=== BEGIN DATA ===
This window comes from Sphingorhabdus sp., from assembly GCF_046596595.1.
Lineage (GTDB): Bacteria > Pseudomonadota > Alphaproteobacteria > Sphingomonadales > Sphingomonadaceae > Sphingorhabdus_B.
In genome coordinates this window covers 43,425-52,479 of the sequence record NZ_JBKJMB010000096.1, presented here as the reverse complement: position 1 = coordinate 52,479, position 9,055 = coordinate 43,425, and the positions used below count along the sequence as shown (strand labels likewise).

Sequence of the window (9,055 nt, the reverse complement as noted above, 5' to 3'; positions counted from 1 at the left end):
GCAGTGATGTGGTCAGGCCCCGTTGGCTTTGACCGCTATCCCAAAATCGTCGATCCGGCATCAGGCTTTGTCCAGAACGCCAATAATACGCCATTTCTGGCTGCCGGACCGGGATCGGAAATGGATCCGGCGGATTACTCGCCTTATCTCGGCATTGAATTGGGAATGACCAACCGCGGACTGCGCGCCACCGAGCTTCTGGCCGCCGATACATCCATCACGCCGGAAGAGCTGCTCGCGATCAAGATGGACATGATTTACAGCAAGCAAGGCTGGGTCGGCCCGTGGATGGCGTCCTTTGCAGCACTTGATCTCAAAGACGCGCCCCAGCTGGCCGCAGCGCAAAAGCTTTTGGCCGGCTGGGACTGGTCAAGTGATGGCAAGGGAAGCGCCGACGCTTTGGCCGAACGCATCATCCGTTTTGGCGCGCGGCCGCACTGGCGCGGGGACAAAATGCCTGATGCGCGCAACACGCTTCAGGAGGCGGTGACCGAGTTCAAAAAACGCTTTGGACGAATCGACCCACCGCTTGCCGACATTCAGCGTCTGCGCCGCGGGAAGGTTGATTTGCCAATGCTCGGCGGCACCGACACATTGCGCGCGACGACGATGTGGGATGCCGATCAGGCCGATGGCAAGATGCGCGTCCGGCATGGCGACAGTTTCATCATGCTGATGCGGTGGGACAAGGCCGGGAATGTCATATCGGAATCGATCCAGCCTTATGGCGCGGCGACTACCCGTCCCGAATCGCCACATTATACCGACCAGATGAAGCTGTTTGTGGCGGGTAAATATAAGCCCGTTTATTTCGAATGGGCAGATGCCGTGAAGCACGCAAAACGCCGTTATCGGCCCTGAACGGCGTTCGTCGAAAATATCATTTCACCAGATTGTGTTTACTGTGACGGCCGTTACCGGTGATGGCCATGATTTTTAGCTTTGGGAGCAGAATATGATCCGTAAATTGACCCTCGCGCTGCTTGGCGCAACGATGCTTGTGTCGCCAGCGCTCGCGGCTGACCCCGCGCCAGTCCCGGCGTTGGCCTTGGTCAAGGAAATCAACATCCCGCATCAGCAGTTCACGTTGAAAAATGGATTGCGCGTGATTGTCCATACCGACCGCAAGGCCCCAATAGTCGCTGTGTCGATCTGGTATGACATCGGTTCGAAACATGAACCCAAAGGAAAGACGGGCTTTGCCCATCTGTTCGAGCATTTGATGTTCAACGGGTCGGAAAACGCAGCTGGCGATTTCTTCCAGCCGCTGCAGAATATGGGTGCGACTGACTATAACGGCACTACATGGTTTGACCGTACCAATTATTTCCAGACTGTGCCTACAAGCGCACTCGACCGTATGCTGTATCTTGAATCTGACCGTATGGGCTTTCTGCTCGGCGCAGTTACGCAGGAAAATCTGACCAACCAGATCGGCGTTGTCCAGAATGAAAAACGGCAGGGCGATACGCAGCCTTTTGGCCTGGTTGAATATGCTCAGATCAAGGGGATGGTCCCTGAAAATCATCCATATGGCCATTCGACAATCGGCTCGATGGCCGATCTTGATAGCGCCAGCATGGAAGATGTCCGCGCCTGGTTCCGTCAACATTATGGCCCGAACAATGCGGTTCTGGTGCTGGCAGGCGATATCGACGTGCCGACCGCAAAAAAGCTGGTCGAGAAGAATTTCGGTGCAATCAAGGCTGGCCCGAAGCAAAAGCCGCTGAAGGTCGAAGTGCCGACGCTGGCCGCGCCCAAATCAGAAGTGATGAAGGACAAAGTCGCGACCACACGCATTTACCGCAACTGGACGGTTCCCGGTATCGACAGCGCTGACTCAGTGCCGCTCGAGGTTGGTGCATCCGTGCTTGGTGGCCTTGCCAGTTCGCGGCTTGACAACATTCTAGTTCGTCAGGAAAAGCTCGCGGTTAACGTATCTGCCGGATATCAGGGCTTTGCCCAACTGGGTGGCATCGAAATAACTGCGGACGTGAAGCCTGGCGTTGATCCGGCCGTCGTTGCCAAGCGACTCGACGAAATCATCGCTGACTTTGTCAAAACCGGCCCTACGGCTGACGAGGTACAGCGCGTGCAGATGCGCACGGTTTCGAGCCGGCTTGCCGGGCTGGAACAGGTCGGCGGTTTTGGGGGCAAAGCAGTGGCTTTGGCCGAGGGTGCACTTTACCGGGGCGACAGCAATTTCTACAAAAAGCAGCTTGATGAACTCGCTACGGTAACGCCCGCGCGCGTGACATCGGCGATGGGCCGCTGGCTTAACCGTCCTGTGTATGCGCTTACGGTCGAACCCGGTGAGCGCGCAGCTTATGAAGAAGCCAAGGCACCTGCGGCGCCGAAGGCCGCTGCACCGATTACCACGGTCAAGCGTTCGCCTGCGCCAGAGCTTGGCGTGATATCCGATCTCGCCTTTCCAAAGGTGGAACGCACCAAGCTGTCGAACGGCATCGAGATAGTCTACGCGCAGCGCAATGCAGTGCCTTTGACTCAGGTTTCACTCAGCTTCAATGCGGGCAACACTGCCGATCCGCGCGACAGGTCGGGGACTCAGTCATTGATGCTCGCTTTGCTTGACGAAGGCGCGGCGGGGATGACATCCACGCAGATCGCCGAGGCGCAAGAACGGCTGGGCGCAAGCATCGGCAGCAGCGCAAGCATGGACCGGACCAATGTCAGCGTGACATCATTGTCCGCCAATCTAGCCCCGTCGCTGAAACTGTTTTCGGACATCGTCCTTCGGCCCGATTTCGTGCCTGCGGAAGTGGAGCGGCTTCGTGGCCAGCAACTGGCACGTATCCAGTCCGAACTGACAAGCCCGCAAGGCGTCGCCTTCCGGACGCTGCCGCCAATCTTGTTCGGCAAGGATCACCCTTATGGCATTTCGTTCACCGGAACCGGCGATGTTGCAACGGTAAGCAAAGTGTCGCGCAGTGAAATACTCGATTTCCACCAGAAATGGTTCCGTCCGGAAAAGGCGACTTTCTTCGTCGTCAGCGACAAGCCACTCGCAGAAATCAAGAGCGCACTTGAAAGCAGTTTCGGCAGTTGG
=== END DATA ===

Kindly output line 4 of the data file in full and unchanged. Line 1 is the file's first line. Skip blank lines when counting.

Sequence of the window (9,055 nt, the reverse complement as noted above, 5' to 3'; positions counted from 1 at the left end):